Presented in hearing held by House Subcommittee.

The National Music Publishers' Assn. and the Digital Media Assn. have come up with a proposed solution to streamline the licensing of compositions for audio-only digital deliveries of music.

A joint legislative proposal, which has taken more than a year to hammer out, was disclosed today (May 16) during an oversight hearing held by the House Subcommittee on Courts, the Internet and Intellectual Property.

The proposal sets up a blanket license for all compositions that are subject to a compulsory license for digital phonorecord deliveries (DPDs). The license would cover audio-only digital activities under section 115 of the Copyright Act, which includes permanent downloads, temporary downloads and interactive streams of recorded compositions. The licenses would also apply to reproductions of recorded compositions made by Internet, cable and satellite services.

The draft bill sets up a general designated agent, to be selected by the music publishers' trade group, to administer the blanket licenses. It would be similar to the way SoundExchange was set up to administer sound recording licenses in certain digital performances. It is expected that the Harry Fox Agency would be the general agent.

Additional designated agents may also be certified as long as they represent no less than 15% of the music publishing market. If a publisher fails to select an agent, the general agent would be that publisher's designated agent. Music publishers and digital media services would share the cost of administering these licenses.

The royalty rates would be determined through an arbitration process before the Copyright Royalty Board. The CRB would also decide whether the rates would be based on a penny-rate or a percentage of some amount. Other disputes would also be subject to resolution by the CRB.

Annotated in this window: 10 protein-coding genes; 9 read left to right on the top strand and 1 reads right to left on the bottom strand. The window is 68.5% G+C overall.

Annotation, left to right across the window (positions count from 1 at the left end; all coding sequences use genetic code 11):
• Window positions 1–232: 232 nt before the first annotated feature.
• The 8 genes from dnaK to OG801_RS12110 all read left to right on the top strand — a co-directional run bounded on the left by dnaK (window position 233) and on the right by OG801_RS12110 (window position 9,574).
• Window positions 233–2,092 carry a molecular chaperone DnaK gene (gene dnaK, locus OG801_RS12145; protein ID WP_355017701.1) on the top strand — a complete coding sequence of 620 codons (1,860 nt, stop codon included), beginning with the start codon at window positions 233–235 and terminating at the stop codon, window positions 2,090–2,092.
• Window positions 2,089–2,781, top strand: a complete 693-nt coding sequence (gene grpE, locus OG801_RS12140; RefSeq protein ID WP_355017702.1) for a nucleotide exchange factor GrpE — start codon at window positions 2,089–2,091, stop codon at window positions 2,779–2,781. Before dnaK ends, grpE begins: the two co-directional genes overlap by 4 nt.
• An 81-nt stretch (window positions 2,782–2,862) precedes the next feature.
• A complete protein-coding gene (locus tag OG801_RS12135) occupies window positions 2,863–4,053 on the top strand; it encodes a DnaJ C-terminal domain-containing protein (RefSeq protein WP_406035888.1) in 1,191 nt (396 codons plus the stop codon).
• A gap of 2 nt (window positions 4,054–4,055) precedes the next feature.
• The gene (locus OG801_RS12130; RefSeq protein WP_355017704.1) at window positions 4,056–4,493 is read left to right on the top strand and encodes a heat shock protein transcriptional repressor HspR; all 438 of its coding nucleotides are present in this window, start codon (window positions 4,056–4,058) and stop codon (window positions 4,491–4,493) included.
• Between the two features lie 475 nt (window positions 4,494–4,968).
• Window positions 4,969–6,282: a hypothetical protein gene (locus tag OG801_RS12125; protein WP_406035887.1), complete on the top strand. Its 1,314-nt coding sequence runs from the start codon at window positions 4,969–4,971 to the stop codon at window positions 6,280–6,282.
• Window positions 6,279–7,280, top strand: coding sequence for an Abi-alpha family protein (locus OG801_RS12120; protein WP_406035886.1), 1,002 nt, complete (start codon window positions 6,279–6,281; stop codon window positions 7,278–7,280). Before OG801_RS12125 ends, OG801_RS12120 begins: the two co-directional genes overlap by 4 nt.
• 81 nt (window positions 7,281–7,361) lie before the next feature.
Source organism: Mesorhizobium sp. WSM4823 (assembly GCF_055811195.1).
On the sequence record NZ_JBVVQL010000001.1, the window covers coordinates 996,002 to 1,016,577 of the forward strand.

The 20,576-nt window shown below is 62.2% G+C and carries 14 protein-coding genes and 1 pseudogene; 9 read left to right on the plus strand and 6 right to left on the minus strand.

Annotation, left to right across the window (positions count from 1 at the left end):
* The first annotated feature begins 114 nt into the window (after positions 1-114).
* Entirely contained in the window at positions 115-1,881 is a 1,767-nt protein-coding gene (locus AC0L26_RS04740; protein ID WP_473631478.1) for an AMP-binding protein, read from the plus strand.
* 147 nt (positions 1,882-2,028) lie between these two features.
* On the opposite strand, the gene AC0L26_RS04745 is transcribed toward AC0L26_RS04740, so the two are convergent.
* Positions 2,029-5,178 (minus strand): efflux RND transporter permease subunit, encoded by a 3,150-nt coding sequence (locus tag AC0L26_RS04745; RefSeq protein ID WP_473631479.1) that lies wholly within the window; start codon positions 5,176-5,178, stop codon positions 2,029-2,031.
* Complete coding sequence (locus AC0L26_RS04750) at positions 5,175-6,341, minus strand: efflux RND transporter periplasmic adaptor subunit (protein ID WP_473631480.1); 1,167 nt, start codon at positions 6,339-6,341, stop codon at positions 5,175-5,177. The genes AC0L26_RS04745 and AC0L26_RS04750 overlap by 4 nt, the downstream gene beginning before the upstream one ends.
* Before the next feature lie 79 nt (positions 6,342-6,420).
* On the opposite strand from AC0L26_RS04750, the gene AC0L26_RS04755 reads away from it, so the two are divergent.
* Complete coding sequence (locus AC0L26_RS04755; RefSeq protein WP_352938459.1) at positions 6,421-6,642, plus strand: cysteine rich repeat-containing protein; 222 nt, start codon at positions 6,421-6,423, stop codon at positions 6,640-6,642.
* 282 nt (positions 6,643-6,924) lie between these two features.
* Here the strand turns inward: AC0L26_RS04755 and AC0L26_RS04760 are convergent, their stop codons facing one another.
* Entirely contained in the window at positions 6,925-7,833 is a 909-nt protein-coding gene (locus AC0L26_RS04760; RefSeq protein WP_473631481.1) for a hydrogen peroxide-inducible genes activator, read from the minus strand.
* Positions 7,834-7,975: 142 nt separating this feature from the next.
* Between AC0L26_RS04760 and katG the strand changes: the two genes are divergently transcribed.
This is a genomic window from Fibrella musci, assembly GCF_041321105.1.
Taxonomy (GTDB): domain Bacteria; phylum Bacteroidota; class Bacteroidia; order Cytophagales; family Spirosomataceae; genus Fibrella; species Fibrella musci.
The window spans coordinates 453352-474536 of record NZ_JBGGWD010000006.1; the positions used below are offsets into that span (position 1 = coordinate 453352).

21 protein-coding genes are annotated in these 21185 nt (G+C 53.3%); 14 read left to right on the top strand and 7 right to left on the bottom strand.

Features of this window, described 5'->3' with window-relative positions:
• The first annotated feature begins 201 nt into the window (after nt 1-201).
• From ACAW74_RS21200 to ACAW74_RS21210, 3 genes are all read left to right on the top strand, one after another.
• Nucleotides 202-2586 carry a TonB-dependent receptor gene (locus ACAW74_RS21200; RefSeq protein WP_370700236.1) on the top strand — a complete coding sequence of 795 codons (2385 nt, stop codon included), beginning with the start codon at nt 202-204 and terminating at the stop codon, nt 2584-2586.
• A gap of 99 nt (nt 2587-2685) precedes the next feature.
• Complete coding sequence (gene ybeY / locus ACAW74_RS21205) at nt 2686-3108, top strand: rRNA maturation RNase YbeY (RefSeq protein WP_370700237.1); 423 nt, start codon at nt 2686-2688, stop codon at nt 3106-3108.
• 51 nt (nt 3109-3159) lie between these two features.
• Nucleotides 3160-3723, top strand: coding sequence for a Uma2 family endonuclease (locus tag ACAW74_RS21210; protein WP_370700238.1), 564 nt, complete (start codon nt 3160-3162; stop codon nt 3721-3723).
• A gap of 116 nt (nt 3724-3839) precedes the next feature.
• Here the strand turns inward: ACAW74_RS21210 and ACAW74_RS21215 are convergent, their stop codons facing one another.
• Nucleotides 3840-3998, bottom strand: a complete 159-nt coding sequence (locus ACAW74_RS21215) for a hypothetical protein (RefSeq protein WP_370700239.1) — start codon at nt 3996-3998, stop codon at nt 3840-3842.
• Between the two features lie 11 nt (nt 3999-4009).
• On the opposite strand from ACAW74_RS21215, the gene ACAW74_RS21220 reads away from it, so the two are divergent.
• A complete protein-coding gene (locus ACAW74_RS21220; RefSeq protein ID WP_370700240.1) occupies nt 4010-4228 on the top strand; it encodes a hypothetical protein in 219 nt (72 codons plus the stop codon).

Under the draft bill, a copyright owner could still enter into a voluntary agreement with a digital music service as long as it covered all musical works owned and controlled by that owner and all uses under the section 115 license.

The proposal changes the current right of record companies to pass their rights under a DPD to third parties. This would force online services to deal directly with the agent rather than secure the licensing rights through a record company. By directing DPD license royalties to publishers rather than through labels, it could remove a certain amount of revenue from artist/songwriter's controlled composition clauses in their record deals. This clause essentially reduces the amount of mechanical royalties labels must pay for recorded songs to publishers.

The RIAA maintains that the proposal does not do enough to resolve current problems. It does not address uncertainty and disagreements over which licenses are necessary for certain physical, hybrid and online formats that have "paralyzed the licensing process."

At the hearing today, RIAA president Cary Sherman recommended that the proposal either be limited to subscription services (rather than all digital activities) or not be introduced until all problems in connection with the compulsory mechanical license can also be addressed.

There are still a couple sections of the proposed bill in dispute between the NMPA and DiMA. The digital services do not want copies made by an interactive service that streams music to be classified as a DPD, even though it is a "reproduction" under copyright law.

When pressed by Congressman whether the current draft without revision would be supported by DiMA and the NMPA, Jonathan Potter and David Israelite, heads of the respective trade groups, said they supported the proposal and could manage to work out their differences.